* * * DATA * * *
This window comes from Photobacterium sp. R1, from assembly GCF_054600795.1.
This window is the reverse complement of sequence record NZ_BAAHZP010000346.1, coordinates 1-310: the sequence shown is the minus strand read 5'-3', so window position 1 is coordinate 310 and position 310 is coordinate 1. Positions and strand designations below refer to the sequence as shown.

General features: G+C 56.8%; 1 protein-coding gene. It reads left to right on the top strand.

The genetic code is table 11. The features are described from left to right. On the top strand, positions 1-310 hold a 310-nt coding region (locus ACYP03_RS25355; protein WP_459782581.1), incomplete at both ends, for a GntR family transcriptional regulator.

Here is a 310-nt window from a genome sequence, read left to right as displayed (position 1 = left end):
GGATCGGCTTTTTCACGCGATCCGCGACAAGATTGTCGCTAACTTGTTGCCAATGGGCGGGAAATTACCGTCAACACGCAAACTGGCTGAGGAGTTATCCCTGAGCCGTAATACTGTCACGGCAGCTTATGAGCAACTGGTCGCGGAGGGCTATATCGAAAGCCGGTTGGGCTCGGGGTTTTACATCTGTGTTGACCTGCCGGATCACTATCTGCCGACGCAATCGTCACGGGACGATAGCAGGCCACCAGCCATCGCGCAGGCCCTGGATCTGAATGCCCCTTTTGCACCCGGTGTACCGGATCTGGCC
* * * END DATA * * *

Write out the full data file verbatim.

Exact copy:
This window comes from Photobacterium sp. R1, from assembly GCF_054600795.1.
This window is the reverse complement of sequence record NZ_BAAHZP010000346.1, coordinates 1-310: the sequence shown is the minus strand read 5'-3', so window position 1 is coordinate 310 and position 310 is coordinate 1. Positions and strand designations below refer to the sequence as shown.

General features: G+C 56.8%; 1 protein-coding gene. It reads left to right on the top strand.

The genetic code is table 11. The features are described from left to right. On the top strand, positions 1-310 hold a 310-nt coding region (locus ACYP03_RS25355; protein WP_459782581.1), incomplete at both ends, for a GntR family transcriptional regulator.

Here is a 310-nt window from a genome sequence, read left to right as displayed (position 1 = left end):
GGATCGGCTTTTTCACGCGATCCGCGACAAGATTGTCGCTAACTTGTTGCCAATGGGCGGGAAATTACCGTCAACACGCAAACTGGCTGAGGAGTTATCCCTGAGCCGTAATACTGTCACGGCAGCTTATGAGCAACTGGTCGCGGAGGGCTATATCGAAAGCCGGTTGGGCTCGGGGTTTTACATCTGTGTTGACCTGCCGGATCACTATCTGCCGACGCAATCGTCACGGGACGATAGCAGGCCACCAGCCATCGCGCAGGCCCTGGATCTGAATGCCCCTTTTGCACCCGGTGTACCGGATCTGGCC